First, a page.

Industry 4.0 is that next-generation framework. If we reflect on the evolution of business technologies, the central theme has always been to automate and integrate processes with a view to eliminating transactional and decision-making frictions.
MRP (materials requirements planning) sought to remove frictions between sales and operations by time-phasing purchase and manufacturing material requirements with demand for those resources. ERP (enterprise resource planning) came next. This innovation removed finance and accounting frictions by integrating the operational transactions to general ledger, accounts payable and accounts receivable modules.
Today, we’re seeing previously siloed manufacturing control and execution systems being integrated with enterprise software systems – systems that drive production, equipment maintenance, quality and inventory processes.
What makes these integrated systems “Industry 4.0” is the layering of artificial intelligence that has autonomous capability to learn from data, make decisions and optimize transactional and execution system processing.
When designing your organization’s Industry 4.0 environment, you need to consider four overlapping principles, according to the authors of Design Principles for Industrie 4.0 Scenarios:
- Interconnection. The systems need to connect people, machines, sensors, devices and software through the Internet of Things (IoT) and allow them to communicate with one another.
- Information transparency. The data collected through interconnection needs to be made available to operators for decision-making.
- Technical assistance. The intent is twofold: 1) to shift low-value tasks from people to cyber-physical systems, and 2) for systems to provide people with information to make timely and effective decisions.
- Decentralized decisions. The systems need to be able to make their own decisions and take autonomous action.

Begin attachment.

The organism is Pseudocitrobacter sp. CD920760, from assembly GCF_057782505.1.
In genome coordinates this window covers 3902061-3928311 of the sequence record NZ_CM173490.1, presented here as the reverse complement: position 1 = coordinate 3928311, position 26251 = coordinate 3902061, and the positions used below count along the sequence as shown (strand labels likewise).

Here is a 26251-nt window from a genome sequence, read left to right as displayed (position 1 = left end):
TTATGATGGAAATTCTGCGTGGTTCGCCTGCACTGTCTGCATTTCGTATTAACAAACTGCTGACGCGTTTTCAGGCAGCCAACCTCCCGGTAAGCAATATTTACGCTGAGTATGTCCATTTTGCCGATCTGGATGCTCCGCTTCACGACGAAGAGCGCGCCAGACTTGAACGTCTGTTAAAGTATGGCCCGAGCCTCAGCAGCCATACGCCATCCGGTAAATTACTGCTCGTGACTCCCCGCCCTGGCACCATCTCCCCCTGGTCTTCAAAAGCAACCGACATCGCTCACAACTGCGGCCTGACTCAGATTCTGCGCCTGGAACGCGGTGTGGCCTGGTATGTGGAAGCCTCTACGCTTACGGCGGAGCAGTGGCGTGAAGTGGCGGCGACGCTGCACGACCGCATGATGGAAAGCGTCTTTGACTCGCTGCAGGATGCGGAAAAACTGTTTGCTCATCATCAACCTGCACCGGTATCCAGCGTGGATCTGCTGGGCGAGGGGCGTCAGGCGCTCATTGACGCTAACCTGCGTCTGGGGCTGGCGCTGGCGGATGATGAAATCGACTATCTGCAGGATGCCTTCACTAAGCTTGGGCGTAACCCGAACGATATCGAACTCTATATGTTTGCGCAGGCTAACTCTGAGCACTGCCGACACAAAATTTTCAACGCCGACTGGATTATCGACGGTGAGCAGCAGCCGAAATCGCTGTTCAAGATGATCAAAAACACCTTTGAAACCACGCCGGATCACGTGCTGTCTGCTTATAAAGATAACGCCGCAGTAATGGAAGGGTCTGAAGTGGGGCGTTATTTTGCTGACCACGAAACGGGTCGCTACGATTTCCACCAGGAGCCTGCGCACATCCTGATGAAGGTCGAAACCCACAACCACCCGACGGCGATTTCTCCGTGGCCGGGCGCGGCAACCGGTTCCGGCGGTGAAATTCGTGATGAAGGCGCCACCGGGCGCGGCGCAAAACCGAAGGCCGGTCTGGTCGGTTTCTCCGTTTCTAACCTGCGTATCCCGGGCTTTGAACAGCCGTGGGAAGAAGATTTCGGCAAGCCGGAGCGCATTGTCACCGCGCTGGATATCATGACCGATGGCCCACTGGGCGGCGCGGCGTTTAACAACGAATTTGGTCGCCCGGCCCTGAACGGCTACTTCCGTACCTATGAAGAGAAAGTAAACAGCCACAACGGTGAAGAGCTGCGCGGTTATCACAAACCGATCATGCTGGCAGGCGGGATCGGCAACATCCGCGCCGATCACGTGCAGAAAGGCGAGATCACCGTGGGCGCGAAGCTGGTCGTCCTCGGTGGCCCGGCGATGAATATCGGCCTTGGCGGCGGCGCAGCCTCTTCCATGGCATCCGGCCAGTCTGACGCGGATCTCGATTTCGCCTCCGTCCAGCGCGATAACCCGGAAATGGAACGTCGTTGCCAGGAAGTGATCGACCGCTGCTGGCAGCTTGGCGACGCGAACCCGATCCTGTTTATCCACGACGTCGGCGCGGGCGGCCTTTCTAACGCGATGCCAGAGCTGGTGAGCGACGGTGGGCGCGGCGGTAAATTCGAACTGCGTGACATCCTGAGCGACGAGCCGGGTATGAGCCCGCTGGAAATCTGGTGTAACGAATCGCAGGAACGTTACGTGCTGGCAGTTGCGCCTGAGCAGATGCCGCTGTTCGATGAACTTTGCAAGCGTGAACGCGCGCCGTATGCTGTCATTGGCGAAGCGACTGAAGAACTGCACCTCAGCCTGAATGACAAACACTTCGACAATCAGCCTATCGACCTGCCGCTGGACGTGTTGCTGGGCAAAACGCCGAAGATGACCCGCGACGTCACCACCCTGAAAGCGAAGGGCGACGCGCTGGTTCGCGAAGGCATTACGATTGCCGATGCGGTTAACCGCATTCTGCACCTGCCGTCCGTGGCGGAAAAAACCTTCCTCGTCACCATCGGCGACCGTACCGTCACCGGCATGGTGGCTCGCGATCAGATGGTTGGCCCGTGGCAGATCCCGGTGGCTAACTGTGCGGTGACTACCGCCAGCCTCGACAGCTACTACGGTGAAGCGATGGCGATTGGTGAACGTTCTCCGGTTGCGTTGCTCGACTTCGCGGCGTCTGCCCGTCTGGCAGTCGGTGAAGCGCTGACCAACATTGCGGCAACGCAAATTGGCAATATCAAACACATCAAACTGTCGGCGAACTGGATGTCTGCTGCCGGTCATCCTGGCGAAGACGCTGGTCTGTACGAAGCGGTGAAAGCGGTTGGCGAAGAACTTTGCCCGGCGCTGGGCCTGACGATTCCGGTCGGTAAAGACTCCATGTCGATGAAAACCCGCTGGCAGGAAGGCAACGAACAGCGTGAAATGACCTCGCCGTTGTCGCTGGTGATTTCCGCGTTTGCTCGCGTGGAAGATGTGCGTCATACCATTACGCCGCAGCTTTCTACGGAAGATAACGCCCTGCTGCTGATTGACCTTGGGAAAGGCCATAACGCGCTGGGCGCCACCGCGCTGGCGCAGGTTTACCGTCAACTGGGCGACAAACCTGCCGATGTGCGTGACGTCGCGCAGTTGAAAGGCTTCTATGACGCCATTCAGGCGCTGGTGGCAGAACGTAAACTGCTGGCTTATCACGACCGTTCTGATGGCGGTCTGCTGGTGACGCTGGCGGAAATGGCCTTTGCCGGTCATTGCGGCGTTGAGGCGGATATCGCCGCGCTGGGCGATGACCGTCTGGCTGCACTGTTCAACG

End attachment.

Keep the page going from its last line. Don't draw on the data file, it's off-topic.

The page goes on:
And, perhaps most importantly, the system needs the capability to decide and act autonomously. For example, when the system’s artificial intelligence “brain” discovers a higher profit mix of primary and co-product, it needs to be able to automatically adjust production.
Getting your organization ready for Industry 4.0
It’s against this backdrop of urgency for Canadian manufacturers that my firm Pemeco Consulting has partnered with Manufacturing AUTOMATION. We’re collaborating on a multimedia content hub including columns and webinars that will be filled with best practices and templates that you can use to plan and execute your Industry 4.0 transformation plan. We’ll cover:
- The basics. You’ll learn about the building blocks, and how they piece together, including: IIoT, AI, enterprise software and control systems.
- Planning. You’ll gain access to templates that you can use to map and budget for changes to your organizational structure, information architecture and business processes.
- Implementation. This scale of transformation is disruptive and risky. You’ll see guides that cover change and project management, data governance, testing and training.
- Risk management. Privacy, cybersecurity and automation-related job losses are but a few of the big-time challenges and risks. We’ll help you to address the issues and mitigate the risks.
Jonathan Gross is the managing director at Pemeco Consulting. He helps his clients architect and implement technology environments that integrate ERP with the edge.
This article originally appeared in the March/April 2019 issue of Manufacturing AUTOMATION. Read the digital edition.